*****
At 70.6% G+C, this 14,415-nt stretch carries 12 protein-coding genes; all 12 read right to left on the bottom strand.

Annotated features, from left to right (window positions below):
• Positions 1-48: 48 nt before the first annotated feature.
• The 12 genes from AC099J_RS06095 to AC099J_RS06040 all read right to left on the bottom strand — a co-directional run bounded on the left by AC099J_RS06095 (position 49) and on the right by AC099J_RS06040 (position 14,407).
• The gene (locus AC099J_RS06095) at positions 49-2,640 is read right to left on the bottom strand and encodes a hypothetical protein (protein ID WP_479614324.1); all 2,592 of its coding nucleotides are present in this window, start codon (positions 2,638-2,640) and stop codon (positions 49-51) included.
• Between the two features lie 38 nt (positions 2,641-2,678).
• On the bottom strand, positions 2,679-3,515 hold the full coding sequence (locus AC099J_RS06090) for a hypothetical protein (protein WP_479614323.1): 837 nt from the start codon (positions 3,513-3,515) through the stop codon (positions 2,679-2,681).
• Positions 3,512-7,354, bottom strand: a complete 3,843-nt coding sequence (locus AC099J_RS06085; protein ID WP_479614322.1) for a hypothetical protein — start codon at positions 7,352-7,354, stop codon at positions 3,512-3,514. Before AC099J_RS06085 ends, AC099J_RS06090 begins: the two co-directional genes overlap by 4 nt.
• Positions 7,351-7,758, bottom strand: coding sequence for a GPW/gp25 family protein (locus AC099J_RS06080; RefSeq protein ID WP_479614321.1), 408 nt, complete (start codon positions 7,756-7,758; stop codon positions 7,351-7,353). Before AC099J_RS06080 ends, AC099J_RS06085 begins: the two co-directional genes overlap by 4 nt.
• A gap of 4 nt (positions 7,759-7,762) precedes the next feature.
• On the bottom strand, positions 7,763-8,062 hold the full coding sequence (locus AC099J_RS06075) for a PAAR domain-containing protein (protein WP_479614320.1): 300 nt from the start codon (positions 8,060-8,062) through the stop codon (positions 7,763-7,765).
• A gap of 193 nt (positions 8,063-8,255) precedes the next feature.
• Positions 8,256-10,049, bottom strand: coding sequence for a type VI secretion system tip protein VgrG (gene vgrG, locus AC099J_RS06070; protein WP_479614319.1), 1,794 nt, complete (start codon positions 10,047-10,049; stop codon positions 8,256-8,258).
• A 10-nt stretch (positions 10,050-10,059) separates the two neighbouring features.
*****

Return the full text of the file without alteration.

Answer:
At 70.6% G+C, this 14,415-nt stretch carries 12 protein-coding genes; all 12 read right to left on the bottom strand.

Annotated features, from left to right (window positions below):
• Positions 1-48: 48 nt before the first annotated feature.
• The 12 genes from AC099J_RS06095 to AC099J_RS06040 all read right to left on the bottom strand — a co-directional run bounded on the left by AC099J_RS06095 (position 49) and on the right by AC099J_RS06040 (position 14,407).
• The gene (locus AC099J_RS06095) at positions 49-2,640 is read right to left on the bottom strand and encodes a hypothetical protein (protein ID WP_479614324.1); all 2,592 of its coding nucleotides are present in this window, start codon (positions 2,638-2,640) and stop codon (positions 49-51) included.
• Between the two features lie 38 nt (positions 2,641-2,678).
• On the bottom strand, positions 2,679-3,515 hold the full coding sequence (locus AC099J_RS06090) for a hypothetical protein (protein WP_479614323.1): 837 nt from the start codon (positions 3,513-3,515) through the stop codon (positions 2,679-2,681).
• Positions 3,512-7,354, bottom strand: a complete 3,843-nt coding sequence (locus AC099J_RS06085; protein ID WP_479614322.1) for a hypothetical protein — start codon at positions 7,352-7,354, stop codon at positions 3,512-3,514. Before AC099J_RS06085 ends, AC099J_RS06090 begins: the two co-directional genes overlap by 4 nt.
• Positions 7,351-7,758, bottom strand: coding sequence for a GPW/gp25 family protein (locus AC099J_RS06080; RefSeq protein ID WP_479614321.1), 408 nt, complete (start codon positions 7,756-7,758; stop codon positions 7,351-7,353). Before AC099J_RS06080 ends, AC099J_RS06085 begins: the two co-directional genes overlap by 4 nt.
• A gap of 4 nt (positions 7,759-7,762) precedes the next feature.
• On the bottom strand, positions 7,763-8,062 hold the full coding sequence (locus AC099J_RS06075) for a PAAR domain-containing protein (protein WP_479614320.1): 300 nt from the start codon (positions 8,060-8,062) through the stop codon (positions 7,763-7,765).
• A gap of 193 nt (positions 8,063-8,255) precedes the next feature.
• Positions 8,256-10,049, bottom strand: coding sequence for a type VI secretion system tip protein VgrG (gene vgrG, locus AC099J_RS06070; protein WP_479614319.1), 1,794 nt, complete (start codon positions 10,047-10,049; stop codon positions 8,256-8,258).
• A 10-nt stretch (positions 10,050-10,059) separates the two neighbouring features.